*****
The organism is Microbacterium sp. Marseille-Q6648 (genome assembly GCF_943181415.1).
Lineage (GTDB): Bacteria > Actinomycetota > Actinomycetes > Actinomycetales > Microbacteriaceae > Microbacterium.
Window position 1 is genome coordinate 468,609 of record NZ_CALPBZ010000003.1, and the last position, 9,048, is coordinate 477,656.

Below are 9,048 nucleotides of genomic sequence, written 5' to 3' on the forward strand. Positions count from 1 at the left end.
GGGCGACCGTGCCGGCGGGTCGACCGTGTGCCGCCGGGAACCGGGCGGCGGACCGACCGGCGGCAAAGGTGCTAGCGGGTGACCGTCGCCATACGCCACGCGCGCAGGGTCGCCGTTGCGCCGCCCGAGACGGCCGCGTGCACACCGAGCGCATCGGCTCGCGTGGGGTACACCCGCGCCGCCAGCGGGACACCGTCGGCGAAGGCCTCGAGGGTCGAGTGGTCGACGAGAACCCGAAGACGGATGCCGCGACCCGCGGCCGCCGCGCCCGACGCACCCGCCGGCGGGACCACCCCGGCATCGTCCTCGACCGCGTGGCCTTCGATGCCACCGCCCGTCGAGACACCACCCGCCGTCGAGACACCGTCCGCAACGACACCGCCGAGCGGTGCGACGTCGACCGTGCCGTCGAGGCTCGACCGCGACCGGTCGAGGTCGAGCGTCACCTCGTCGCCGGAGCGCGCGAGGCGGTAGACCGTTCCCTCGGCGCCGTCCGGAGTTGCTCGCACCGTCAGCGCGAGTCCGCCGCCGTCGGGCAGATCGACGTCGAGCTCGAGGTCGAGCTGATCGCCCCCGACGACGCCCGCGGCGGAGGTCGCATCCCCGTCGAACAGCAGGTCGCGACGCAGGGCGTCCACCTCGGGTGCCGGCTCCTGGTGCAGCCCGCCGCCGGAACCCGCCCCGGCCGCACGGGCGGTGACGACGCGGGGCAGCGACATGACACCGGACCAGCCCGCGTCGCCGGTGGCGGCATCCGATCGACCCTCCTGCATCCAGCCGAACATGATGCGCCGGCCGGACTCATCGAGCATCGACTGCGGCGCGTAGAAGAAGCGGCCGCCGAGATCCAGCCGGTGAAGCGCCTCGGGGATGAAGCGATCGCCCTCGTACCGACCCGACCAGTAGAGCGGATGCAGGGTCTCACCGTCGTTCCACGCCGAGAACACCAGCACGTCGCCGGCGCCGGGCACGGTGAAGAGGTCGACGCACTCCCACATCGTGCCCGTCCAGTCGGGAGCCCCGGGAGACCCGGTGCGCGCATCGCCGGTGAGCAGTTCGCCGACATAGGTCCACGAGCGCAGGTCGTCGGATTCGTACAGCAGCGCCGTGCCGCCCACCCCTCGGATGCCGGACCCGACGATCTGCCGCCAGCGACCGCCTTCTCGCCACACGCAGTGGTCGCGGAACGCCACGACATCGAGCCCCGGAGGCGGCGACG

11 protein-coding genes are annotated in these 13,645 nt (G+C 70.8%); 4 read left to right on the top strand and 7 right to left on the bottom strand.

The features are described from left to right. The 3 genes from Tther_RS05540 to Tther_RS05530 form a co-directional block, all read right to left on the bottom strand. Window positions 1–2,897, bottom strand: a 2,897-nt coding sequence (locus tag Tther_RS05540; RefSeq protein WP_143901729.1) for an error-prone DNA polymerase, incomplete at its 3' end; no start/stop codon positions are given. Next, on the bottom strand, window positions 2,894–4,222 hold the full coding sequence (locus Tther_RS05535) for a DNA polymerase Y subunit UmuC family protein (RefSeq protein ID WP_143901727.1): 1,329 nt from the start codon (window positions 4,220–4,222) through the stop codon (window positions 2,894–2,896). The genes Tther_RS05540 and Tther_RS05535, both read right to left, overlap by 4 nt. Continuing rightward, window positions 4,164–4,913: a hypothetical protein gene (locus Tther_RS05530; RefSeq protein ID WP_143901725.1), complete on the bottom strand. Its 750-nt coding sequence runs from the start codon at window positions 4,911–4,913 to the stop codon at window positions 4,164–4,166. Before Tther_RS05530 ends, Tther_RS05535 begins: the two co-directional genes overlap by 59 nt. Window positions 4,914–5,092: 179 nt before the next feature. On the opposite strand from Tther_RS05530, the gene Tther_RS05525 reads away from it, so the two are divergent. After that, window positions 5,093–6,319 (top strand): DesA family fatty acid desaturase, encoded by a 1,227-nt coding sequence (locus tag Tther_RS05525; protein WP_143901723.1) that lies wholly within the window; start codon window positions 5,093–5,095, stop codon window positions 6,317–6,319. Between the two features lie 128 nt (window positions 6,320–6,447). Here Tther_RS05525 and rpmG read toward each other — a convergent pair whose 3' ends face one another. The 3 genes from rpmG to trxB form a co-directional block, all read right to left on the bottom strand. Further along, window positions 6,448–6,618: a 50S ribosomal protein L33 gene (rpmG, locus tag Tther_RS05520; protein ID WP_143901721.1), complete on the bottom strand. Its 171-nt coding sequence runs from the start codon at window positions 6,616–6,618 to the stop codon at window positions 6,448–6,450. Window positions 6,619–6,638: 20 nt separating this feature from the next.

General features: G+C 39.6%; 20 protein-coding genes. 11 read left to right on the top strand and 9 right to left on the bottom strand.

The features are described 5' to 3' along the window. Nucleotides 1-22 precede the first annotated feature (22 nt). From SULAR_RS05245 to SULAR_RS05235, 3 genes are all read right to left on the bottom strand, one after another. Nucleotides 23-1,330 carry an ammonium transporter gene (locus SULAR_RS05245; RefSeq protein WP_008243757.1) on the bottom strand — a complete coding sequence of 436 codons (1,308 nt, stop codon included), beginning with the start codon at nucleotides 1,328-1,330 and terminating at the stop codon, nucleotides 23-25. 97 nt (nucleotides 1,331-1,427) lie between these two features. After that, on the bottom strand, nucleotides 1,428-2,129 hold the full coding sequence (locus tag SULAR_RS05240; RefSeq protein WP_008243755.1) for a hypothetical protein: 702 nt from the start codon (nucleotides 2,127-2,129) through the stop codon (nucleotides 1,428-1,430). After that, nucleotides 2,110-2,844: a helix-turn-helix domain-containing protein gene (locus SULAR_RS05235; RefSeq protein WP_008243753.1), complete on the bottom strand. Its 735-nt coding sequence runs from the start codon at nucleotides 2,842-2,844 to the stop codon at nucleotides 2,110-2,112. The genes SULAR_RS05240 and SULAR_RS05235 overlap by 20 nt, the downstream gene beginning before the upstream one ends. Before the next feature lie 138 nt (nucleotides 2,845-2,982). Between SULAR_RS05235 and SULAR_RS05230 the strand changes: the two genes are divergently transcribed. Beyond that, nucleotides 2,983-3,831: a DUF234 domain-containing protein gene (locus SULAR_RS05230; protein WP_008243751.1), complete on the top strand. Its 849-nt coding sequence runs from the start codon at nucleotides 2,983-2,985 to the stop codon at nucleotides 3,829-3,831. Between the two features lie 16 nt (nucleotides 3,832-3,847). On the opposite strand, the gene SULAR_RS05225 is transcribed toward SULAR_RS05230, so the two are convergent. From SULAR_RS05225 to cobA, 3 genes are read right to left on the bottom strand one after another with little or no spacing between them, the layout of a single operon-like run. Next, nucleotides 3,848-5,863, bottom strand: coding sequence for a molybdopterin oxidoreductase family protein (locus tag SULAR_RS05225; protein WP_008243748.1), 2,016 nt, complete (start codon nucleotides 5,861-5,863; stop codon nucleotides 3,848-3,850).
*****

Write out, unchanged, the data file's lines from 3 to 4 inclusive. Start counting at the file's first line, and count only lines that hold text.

Window position 1 is genome coordinate 468,609 of record NZ_CALPBZ010000003.1, and the last position, 9,048, is coordinate 477,656.

Below are 9,048 nucleotides of genomic sequence, written 5' to 3' on the forward strand. Positions count from 1 at the left end.